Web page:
But I'm noticing our Christmas tree over in the corner and it's looking sad. In the past, dozens of different kinds of ornaments have adorned its branches. We don't follow any certain style; over the years, we've collected a variety of flavors. Some fancy crystal, some homemade felt. Some green and red balls, some tourist souvenirs. But place them all overlapping the festive blinking lights, fill the room with more eclectic tastes of the season, and the tree appears downright elegant.
Here's what it looks like this year:
Any guesses why it looks this way?
Generally, Xander's pretty great. But the fact that he's turned our Christmas tree into this mockery of a Christmas tree is distressing. I understand I shouldn't expect much else. He's a precocious toddler with nothing else to do but run amok throughout the house. But he's broken at least four of the ornaments and I've punctured my foot on an ornament hook when he generously distributed a bunch around the floor. It hurt.
So I'm in a mood to discuss a few other annoying aspects of the toddler and his ways.
I wear glasses. Always have. My wife, too. If you're blessed with infallible eyes, I won't be able to explain in words the importance of fitting a pair of spectacles so well that you forget they're on your face. Seriously, when that child doesn't want to be held and he reaches up to grab your glasses when he knows how much it infuriates you...I can't even end that sentence. But once he has the temple in his little vice grip, you can't just move your head or he'll snap the little plastic piece in two. You can't reach up to stop him; your hands are full and busy holding on to his wiggles and squirms. He knows very well he has the advantage. You just have to let it happen. He takes the glasses off your head, and depending on his own level of frustration, might send them flying across the room or restaurant or holds them away from you, smiling broadly, a game of keep away at full tilt.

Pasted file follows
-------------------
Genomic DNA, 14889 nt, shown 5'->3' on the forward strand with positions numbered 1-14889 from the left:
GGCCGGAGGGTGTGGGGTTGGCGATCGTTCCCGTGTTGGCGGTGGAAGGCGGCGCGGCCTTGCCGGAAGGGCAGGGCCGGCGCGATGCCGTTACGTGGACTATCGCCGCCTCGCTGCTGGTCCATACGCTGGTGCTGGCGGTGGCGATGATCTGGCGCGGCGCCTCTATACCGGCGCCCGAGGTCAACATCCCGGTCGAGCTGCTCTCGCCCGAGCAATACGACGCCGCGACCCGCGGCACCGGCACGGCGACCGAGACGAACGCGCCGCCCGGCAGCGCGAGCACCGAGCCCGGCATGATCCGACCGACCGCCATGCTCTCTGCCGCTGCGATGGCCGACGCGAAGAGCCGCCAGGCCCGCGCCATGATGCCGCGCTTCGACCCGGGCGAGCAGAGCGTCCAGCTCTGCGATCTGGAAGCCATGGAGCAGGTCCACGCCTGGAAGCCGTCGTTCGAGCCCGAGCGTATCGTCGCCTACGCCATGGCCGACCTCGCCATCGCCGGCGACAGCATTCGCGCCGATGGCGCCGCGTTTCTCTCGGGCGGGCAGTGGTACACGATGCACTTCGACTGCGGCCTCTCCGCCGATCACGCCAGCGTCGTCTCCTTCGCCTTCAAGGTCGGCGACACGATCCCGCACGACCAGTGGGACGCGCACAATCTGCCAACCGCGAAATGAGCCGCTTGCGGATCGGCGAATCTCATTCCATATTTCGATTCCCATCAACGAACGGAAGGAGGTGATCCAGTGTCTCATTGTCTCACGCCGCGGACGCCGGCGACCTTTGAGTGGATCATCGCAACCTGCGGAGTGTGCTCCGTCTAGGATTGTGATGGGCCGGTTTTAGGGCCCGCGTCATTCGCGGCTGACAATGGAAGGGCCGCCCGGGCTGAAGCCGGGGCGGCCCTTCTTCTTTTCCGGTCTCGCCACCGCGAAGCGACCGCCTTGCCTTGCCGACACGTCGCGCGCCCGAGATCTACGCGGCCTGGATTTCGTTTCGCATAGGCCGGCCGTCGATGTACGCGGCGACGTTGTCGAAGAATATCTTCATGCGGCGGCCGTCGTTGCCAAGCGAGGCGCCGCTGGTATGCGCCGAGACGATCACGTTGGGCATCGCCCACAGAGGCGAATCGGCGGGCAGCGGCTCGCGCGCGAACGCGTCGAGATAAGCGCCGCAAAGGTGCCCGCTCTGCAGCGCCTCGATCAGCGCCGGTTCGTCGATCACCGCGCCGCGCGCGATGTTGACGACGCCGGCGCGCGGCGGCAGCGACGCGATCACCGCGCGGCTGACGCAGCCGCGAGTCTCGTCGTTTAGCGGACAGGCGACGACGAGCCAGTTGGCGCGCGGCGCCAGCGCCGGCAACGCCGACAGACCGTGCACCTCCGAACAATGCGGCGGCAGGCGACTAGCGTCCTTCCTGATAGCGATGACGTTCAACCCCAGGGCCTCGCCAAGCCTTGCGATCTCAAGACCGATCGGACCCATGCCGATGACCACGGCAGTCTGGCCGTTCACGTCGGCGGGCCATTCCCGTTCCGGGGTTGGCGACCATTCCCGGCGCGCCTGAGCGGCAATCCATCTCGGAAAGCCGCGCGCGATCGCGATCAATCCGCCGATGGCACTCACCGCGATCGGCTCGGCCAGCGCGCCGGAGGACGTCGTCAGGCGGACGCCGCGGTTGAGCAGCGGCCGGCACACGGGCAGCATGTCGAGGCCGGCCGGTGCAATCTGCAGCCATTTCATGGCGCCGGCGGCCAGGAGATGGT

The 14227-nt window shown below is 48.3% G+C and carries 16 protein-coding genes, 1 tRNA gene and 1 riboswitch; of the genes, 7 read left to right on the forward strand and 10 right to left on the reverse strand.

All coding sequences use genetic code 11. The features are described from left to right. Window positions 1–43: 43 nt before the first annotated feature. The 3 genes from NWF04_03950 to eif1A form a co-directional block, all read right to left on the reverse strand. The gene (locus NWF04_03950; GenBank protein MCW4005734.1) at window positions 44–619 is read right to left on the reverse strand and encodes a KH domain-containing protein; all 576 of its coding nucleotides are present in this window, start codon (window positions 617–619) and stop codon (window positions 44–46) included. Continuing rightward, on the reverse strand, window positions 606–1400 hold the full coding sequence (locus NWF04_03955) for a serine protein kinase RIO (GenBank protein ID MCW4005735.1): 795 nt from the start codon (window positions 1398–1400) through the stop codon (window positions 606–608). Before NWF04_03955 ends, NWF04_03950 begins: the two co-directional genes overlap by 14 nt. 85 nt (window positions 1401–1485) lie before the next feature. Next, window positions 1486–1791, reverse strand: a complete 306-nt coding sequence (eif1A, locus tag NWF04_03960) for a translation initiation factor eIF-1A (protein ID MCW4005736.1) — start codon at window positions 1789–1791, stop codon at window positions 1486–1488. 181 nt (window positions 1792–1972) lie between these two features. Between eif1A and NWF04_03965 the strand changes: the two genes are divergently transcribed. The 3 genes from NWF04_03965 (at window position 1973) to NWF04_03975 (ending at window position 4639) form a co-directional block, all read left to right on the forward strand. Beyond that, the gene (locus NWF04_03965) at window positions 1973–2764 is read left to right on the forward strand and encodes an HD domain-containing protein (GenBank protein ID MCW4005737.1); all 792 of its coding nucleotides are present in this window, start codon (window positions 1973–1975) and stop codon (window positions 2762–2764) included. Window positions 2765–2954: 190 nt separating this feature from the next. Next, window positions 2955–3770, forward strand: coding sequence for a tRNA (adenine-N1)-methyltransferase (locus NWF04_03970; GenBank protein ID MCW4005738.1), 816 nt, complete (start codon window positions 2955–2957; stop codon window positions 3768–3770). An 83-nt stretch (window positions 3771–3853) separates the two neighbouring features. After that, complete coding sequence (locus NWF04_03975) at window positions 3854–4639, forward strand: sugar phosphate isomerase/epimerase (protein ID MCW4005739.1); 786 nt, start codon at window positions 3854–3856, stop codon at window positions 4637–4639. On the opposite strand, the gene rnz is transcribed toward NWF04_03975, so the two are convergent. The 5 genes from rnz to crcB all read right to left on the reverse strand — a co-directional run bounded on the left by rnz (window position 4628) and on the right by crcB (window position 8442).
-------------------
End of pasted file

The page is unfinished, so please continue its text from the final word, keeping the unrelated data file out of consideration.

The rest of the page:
|This happened to me once.|
But it was a soccer ball, not a toddler's foot.
And you already know my feelings about the detritus that gathers on our hardwood floors. As the boy gets older and has graduated from a high chair to a booster seat at the kitchen table, the detritus has only gotten worse. He's still strapped down because if he weren't he would hardly eat anything before slipping under the table and running away with a curt "bye-bye" and a wave. So when he's through eating what's on his plate, he simply grabs it and dumps the remaining contents on the floor. It happens so quickly, no amount of watchful hovering can stop it. There is no defense. The food ends up on the floor, and whatever is left on the table is then brushed off with his hands, quick like a bunny, because he's anything if not courteous enough to clear his entire place from the dinner table.
He knows how to say "I'm done," or at least "Down." But he doesn't. Then he runs off and leaves the sweeping to Daddy.
The last item on my list today is the "No" as first response. Throughout the day, your questions might go something like this:
"Xander, do you want some cookies for dinner?" "No."
"Is it time to play with your trains?" "No."
"Do you want to wear your monster jammies or your monkey jammies?" "No."
|Xander also does a smashing "Ka-Chow!"|
And then all you can do is giggle.
But I digress. What was I saying?